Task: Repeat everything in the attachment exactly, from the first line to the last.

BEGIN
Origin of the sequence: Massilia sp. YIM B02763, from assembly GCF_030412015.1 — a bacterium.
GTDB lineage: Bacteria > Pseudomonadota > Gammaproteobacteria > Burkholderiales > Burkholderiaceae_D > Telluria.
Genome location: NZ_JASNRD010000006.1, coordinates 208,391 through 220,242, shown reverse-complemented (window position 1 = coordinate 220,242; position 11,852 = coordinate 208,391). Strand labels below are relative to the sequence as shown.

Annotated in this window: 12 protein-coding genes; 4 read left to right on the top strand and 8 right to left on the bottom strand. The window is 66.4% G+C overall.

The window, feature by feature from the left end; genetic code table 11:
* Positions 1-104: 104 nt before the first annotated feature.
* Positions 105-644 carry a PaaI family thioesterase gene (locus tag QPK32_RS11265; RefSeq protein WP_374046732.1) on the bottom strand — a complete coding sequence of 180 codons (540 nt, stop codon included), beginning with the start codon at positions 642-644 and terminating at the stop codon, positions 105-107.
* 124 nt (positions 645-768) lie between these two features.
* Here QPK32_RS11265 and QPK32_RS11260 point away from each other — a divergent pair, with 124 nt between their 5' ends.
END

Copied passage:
Origin of the sequence: Massilia sp. YIM B02763, from assembly GCF_030412015.1 — a bacterium.
GTDB lineage: Bacteria > Pseudomonadota > Gammaproteobacteria > Burkholderiales > Burkholderiaceae_D > Telluria.
Genome location: NZ_JASNRD010000006.1, coordinates 208,391 through 220,242, shown reverse-complemented (window position 1 = coordinate 220,242; position 11,852 = coordinate 208,391). Strand labels below are relative to the sequence as shown.

Annotated in this window: 12 protein-coding genes; 4 read left to right on the top strand and 8 right to left on the bottom strand. The window is 66.4% G+C overall.

The window, feature by feature from the left end; genetic code table 11:
* Positions 1-104: 104 nt before the first annotated feature.
* Positions 105-644 carry a PaaI family thioesterase gene (locus tag QPK32_RS11265; RefSeq protein WP_374046732.1) on the bottom strand — a complete coding sequence of 180 codons (540 nt, stop codon included), beginning with the start codon at positions 642-644 and terminating at the stop codon, positions 105-107.
* 124 nt (positions 645-768) lie between these two features.
* Here QPK32_RS11265 and QPK32_RS11260 point away from each other — a divergent pair, with 124 nt between their 5' ends.